As menstruation approaches, it is not uncommon for women to experience digestive and intestinal problems and constipation, and then to have a strong resumption of transit during the menstrual period, sometimes resulting in diarrhea and gas. These digestive problems are caused by the action of two hormones: progesterone and prostaglandin. This is why digestive problems are also common during menopause.
What causes digestive and intestinal disorders during menopause?
Progesterone is a hormone produced by the ovaries during the menstrual cycle. Its level increases throughout the cycle to reach its maximum just before the arrival of the period. One of the effects of this increase in hormones can be constipation or a general discomfort called "intestinal stress". This is because progesterone alters the muscle contractions that move food through the intestine, causing constipation. Then, the progesterone level drops sharply at the beginning of the period, which makes the transit start again quickly since the muscular contractions resume.
Prostaglandin plays an important role in digestive and intestinal disorders around the time of menstruation because, unlike progesterone, prostaglandin has an effect on the contractions of theuterus which are intended to evacuate the uterine lining during menstruation, which is shed if there is no pregnancy. Although this has not yet been proven, the hypothesis is that the contraction signals from the uterus are also sent to the nearby digestive organs, particularly the intestines. They would thus need to evacuate in the same way as the uterus, which could explain diarrhea, but also bloating and menstrual cramps.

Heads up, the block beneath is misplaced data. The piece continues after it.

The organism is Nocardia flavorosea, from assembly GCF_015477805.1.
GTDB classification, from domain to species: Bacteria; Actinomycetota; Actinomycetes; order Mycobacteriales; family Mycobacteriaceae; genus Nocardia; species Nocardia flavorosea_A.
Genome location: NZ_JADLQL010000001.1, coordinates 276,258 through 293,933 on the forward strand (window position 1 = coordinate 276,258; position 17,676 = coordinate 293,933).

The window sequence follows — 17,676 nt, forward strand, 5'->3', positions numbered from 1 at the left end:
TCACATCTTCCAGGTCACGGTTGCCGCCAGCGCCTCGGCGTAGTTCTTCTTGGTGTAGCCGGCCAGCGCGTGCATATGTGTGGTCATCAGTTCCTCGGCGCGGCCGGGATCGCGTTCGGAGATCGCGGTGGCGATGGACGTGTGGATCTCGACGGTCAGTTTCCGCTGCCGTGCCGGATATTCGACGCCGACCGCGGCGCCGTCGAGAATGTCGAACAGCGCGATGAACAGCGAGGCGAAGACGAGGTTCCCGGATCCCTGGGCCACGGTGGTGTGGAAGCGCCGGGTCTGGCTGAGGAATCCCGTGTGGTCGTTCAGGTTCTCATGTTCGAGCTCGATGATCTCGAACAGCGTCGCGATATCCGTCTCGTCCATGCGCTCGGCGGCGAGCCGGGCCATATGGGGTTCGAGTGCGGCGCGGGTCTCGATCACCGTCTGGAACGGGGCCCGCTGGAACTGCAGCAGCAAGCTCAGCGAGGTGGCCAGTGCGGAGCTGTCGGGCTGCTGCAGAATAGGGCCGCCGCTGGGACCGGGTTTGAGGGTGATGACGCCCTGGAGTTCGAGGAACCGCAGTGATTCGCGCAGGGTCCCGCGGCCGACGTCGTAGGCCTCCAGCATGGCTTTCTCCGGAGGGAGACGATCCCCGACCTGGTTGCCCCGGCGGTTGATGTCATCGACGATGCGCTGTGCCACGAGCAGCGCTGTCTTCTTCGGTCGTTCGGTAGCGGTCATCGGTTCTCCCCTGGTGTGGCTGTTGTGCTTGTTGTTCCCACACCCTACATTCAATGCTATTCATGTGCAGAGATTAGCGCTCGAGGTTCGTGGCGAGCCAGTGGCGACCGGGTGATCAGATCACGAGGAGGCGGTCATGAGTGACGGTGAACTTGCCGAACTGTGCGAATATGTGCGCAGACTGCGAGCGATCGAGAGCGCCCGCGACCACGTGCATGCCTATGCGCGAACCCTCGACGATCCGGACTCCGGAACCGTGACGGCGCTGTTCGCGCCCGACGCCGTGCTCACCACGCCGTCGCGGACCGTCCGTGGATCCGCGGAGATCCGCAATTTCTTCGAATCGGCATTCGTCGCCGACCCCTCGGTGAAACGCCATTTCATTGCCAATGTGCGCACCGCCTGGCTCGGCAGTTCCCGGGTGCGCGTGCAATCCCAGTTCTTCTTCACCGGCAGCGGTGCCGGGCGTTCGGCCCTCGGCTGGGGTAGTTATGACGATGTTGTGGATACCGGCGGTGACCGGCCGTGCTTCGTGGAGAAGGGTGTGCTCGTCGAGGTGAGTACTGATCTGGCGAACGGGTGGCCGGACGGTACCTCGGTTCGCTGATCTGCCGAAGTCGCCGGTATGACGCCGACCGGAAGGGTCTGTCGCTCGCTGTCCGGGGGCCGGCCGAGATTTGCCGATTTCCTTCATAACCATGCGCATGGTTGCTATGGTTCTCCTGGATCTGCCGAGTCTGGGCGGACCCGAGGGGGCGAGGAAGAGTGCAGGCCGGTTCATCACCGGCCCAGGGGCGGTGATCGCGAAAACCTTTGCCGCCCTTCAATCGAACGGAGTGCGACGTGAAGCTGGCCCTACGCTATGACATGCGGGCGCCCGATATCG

In addition, as menstruation approaches, the levels of other hormones increase. This is the case for serotonin and oxytocin, which would lead to greater mobility in the intestines and therefore to diarrhea.
The many hormonal changes therefore modify the digestion rhythms, which leads to a greater accumulation of gas during the menstrual period. Finally, hormonal fluctuations affect the bacteria present in the intestines and change their composition with each menstrual cycle. This affects bacterial fermentation, resulting in more odorous gas.
How can I avoid digestive problems during my period?
A simple tip to avoid digestive problems during your period is to chew your food well and drink plenty of water.
Certain foods, such as dairy products or coffee, are particularly irritating during your period. For people who regularly have gastrointestinal problems, they can cause intestinal problems. Avoiding these foods around or during your period can help reduce the nuisance.
Limiting stress, practicing a regular sport activity as well as favouring fibre and a light diet would also allow to reduce digestive problems, especially in case of constipation. If you suffer from diarrhea, choose starchy foods instead. If you have flatulence, avoid carbonated beverages and foods such as cabbage or beans.
You can also take probiotics as a supplement to your diet to improve your intestinal flora at this time or eat fermented foods to help produce good bacteria.
As for natural solutions, oregano essential oil in capsules, thyme tea or sage infusions to reduce stomach pain and improve digestion work very well.
Finally, you can keep a food diary during your cycle to help you identify your problems and adapt your consumption during your period.
If these disorders are disabling in everyday life or are accompanied by other symptoms, we advise you to consult a doctor. If they appear several years after your first period, this could be a sign of endometriosis.
To make the most of your period, you can always wear our menstrual panties!